These are the conclusions of an American study (University of California, San Francisco) involving 783 adults (average age 74 years) with diabetes. After 12 years of follow-up, 8% had a reported episode of hypoglycaemia and 19% developed dementia.
Patients who had a hypoglycemic event had a twice as high risk of developing dementia compared to those who did not (34% versus 17%).
In addition, elderly diabetics who have developed dementia have a greater risk of subsequently having an episode of hypoglycemia compared to patients who have not developed dementia (14% versus 6%).
Obtaining a normal blood sugar level would improve – or at least maintain – his cognitive performance.
Diabetes: a risk factor for vascular dementia ?
Diabetes is a risk factor for cerebrovascular accident (CVA) which promotes the development of vascular dementia, with a risk multiplied by 2 to 2.6 according to studies. If the individual has suffered a stroke, this risk can be multiplied by eight. The presence of hypertension in diabetics plays an important role in this increase.
Diabetes could also be a cardiovascular risk factor in the onset of Alzheimer’s dementia, with an estimated increased risk of between 45% and 90% depending on the studies.
However, this link is questioned by other studies.
Better prevention of dementia would be possible thanks to a normalization of blood sugar, in the same way as arterial hypertension.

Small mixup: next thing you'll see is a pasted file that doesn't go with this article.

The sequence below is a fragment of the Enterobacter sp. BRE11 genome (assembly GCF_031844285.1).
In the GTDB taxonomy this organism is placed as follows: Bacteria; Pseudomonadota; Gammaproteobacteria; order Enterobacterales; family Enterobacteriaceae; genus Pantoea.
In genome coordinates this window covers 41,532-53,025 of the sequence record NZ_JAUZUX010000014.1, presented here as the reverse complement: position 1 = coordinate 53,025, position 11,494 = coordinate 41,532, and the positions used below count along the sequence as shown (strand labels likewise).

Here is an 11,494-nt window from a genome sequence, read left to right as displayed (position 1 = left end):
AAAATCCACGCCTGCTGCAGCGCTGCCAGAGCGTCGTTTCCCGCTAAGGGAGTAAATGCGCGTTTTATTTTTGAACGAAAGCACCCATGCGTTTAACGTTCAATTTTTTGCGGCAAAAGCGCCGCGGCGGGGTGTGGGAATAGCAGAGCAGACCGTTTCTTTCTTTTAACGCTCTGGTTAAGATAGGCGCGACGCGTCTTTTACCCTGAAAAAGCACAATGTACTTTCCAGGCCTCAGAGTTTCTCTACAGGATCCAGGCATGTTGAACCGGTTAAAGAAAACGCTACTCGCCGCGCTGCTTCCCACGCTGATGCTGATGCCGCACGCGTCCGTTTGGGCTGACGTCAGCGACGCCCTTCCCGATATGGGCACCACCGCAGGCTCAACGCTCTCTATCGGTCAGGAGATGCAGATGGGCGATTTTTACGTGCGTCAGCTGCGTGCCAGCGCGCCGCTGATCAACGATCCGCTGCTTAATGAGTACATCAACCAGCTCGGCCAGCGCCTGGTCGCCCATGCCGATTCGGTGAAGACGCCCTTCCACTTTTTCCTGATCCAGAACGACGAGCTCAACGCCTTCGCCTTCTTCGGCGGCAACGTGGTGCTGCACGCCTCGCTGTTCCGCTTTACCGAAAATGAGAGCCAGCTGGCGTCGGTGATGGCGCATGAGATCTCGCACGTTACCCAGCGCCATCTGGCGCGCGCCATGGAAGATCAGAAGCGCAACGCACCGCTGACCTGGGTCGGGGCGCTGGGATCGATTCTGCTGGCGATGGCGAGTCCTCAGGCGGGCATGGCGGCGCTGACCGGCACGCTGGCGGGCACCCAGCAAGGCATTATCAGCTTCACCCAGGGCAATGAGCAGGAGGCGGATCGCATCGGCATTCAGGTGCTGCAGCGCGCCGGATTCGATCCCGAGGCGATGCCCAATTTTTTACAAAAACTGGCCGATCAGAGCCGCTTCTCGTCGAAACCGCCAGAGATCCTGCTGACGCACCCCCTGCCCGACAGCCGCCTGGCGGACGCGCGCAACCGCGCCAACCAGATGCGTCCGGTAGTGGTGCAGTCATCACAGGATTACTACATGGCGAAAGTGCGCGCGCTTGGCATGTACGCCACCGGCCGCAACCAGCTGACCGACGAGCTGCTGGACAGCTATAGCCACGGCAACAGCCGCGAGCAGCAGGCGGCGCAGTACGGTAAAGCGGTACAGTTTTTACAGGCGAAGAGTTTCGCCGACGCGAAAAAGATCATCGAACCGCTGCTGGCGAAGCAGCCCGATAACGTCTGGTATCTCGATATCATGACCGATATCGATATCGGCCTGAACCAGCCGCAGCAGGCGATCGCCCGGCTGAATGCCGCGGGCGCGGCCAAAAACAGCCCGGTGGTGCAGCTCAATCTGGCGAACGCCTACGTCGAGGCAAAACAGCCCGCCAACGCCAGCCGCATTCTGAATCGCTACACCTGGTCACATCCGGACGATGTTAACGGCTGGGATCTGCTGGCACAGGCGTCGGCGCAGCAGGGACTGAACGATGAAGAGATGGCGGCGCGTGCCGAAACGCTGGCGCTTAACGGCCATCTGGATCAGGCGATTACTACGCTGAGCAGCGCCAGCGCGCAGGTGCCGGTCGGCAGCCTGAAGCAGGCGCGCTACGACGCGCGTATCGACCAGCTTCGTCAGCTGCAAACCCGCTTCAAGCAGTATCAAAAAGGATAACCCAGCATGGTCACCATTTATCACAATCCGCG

Depression can be mistaken for dementia or, conversely, can be one of the first symptoms of Alzheimer’s disease. It is therefore important to detect it, which is often difficult.
According to scientific data, about 20 to 30% of elderly diabetics suffer from depression, including 10% from major depression. There would be at least one depressive symptom in half of elderly diabetics.
According to a study conducted in 2015 on people with diabetes (average age = 54 years), they have difficulties with family functioning and a lower quality of life.
Diabetes is usually considered one of the major risk factors for stroke, with an increased risk of 50% to 100%. The risk of stroke is all the higher when the subject is hypertensive, has atrial fibrillation, carotid stenosis or a history of stroke. In addition, the occurrence of a stroke in a diabetic is strongly associated with a high risk of disability and higher mortality.